Mark prays spontaneously and naturally, and it seems he has a special channel directly to heaven. When a smaller van replaced his big school bus we were told the change was permanent. Mark simply prayed each day, "Oh Cod! Big bus, pease, Amen," and the little bus broke down. His "Thank you Cod" ended the matter, and the little bus never showed up again. One Saturday I spent all day trying unsuccessfully to repair a leaky pipe and lost my temper. Mark said very matter-of-factly, "Daddy not fuss, pray." He then squinted his eyes closed, clasped his hands together, and said, "Oh Cod, not leak. Amen." It did not leak. When told that his Grandmother had died, he said, "I know. Be with God." Winnie told him he would not see his Grandmother anymore, to which he responded, "I can," closed his eyes. and said, "I See".
Mark makes friends everywhere. He and I were walking in a large shopping mall and he walked up to a woman and said, "My friend." The woman immediately launched into a long story about how she had met Mark at a school function. Another time we went to an art exhibit with his sisters at another school. We saw no one we knew, but Mark did. He saw an aide from another class in his school who said, "Oh, you must be Mark's parents." She then took us to another area of the show where we learned that Mark too had an entry in the show. He and I recently went to the bank, where Mark immediately began a conversation with the lady at the drive-in window. He then held up three fingers and said simply, "Three pop," and received his three grape lollypops, but only after they had engaged in a conversation that left the line of cars just a bit longer. (One for him and one for each of his two sisters)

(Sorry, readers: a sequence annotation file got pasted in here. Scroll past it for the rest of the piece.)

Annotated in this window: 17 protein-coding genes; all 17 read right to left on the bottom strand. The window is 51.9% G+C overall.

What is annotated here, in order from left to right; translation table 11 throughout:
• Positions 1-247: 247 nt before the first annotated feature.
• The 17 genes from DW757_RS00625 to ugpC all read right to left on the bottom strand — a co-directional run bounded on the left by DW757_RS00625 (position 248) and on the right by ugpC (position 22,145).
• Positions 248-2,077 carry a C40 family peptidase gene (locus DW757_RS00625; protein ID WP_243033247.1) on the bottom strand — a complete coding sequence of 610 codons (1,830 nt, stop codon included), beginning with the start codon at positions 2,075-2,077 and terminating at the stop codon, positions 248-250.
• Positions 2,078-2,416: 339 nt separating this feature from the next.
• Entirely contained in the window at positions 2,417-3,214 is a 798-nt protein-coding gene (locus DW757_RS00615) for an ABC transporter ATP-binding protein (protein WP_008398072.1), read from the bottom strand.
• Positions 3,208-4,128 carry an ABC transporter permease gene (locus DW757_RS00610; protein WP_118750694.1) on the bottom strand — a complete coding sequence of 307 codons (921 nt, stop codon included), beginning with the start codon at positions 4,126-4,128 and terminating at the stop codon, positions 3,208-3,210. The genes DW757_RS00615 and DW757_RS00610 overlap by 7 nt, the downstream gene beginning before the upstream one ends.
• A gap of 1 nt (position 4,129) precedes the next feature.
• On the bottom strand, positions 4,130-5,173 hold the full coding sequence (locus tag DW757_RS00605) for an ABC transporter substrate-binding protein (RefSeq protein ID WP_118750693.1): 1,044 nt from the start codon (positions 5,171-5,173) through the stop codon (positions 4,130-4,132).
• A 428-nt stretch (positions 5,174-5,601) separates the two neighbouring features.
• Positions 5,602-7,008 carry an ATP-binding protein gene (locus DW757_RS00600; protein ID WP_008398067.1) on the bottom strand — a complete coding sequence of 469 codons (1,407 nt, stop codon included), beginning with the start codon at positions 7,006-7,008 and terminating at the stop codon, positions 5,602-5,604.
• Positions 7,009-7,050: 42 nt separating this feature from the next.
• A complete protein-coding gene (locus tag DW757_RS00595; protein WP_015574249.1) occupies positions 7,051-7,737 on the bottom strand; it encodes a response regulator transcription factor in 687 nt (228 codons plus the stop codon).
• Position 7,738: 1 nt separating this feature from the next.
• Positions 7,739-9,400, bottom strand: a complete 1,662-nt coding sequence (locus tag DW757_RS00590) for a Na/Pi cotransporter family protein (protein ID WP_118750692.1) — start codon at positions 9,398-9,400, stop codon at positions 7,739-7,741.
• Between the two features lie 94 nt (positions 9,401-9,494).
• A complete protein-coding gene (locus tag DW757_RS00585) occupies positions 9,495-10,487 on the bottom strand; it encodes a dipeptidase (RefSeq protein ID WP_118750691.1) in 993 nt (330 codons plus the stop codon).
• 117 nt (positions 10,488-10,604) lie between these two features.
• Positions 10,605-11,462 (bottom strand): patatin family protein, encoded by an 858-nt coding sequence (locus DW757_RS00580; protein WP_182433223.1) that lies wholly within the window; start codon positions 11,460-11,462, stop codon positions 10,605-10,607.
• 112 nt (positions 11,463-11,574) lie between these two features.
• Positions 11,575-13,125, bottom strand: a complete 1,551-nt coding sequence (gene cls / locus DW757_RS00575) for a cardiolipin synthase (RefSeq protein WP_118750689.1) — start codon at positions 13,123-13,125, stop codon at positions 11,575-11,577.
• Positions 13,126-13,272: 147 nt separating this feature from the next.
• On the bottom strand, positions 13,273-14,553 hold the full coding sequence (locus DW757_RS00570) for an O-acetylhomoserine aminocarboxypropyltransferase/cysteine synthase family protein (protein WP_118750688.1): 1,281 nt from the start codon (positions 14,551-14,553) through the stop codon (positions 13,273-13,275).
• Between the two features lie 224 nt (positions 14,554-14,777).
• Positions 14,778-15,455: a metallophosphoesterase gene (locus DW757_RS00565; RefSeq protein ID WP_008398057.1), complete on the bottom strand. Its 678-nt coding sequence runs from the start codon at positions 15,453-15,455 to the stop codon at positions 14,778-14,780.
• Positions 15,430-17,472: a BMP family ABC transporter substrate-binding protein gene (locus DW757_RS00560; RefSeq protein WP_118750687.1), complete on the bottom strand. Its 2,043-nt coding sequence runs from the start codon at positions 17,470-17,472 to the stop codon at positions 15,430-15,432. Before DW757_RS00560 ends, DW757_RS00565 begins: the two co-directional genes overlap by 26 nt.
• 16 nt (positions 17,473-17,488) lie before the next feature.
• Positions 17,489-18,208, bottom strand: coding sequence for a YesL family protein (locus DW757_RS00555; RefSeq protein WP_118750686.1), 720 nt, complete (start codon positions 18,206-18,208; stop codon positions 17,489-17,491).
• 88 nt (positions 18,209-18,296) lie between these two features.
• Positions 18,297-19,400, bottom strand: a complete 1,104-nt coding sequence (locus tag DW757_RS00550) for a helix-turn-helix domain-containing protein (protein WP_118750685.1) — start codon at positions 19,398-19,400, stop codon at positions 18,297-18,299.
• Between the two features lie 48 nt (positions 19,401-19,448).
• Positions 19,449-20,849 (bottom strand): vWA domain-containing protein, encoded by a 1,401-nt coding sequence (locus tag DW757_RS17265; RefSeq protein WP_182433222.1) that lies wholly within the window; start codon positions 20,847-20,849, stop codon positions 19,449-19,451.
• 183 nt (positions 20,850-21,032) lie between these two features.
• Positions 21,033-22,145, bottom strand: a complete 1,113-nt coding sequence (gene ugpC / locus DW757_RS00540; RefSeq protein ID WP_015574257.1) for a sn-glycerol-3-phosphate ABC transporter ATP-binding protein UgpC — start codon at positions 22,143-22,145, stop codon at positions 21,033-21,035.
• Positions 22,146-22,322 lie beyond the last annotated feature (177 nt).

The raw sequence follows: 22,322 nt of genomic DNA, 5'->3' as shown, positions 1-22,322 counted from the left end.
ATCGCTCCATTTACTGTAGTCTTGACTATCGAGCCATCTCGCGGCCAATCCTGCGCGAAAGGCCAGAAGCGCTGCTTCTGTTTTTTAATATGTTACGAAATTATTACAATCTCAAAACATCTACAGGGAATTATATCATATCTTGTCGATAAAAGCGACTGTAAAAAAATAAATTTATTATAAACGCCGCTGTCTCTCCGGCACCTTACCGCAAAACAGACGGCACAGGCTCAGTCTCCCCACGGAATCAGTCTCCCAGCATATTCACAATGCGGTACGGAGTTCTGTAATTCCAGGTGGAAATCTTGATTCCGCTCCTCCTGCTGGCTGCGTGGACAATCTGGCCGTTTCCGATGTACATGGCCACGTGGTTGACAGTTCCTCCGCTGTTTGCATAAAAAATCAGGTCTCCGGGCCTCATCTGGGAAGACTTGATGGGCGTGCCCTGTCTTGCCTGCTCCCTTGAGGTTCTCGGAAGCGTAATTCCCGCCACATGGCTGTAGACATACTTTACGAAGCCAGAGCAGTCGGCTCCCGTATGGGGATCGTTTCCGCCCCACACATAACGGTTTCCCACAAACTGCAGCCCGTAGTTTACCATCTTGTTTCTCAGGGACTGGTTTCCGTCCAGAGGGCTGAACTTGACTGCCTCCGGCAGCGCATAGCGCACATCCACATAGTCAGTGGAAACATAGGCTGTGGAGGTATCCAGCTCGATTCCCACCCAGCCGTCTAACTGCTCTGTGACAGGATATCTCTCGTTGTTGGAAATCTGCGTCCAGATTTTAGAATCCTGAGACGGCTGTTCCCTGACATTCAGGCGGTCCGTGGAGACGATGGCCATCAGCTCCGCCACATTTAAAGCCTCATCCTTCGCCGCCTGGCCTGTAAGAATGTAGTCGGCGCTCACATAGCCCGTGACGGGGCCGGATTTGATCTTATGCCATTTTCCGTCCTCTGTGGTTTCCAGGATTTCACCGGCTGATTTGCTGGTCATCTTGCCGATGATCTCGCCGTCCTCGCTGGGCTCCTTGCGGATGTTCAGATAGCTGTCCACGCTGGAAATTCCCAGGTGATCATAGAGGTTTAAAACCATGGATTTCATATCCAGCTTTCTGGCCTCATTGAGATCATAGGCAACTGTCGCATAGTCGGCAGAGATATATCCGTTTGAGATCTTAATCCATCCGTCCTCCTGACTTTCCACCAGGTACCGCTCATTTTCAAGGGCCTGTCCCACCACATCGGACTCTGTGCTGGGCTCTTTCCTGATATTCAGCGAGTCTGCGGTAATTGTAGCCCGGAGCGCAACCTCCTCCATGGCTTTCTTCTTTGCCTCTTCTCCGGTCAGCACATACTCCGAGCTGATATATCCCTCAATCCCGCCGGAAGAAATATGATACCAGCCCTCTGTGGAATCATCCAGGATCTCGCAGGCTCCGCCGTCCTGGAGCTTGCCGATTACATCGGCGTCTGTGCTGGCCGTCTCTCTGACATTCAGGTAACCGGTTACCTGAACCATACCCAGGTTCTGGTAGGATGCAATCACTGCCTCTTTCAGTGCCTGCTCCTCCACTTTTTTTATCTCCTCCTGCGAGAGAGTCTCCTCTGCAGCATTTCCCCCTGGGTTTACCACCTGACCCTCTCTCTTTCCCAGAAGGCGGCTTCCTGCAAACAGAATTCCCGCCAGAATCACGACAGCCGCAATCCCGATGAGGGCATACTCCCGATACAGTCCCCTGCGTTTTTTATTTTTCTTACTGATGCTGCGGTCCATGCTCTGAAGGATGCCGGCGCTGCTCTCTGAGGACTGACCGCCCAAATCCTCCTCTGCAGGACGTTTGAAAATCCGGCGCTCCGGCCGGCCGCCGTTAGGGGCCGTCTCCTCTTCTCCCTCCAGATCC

We experience some painful times too, like when he sits on the floor at his sister's door and sobs because she needs a little time for herself and will not let him in. Or when he comes in from outside with his head down, his lip stuck out, and a tear in his eyes and says, "They mean, not play." At times when we try to discipline him he sobs his heart out, and I know he just does not understand. He often struggles with a "simple" task, and I am seized by a strong desire to help him. His determined, "No, not you. 1 do it myself," lets me know quickly that I must let him grow. The most painful times come when he is not accepted, and this seems to be most difficult for his sisters. As his ten year old sister writes, "He's normal, but you just don't think so. People laugh at my brother, and that makes me mad. They are not people in my category, because they don't accept one of God's best creations in the universe!!!"
There are times when my desire to heal Mark brings tears to my eyes, but were I granted that healing power I would have to search my soul before deciding to use it. I know some will not understand, but I do not see Mark as defective. I do not deny that his intellectual ability falls short of the average, or that he speaks in simple, broken English, or that he sometimes "runs funny." But that doctor was wrong. Mark is not a burden - he is a blessing. Somehow I know that he has his own mission to fulfill. I love him especially because of his uniqueness, and to think of changing him in any way causes me to hesitate. He is a perfect Mark.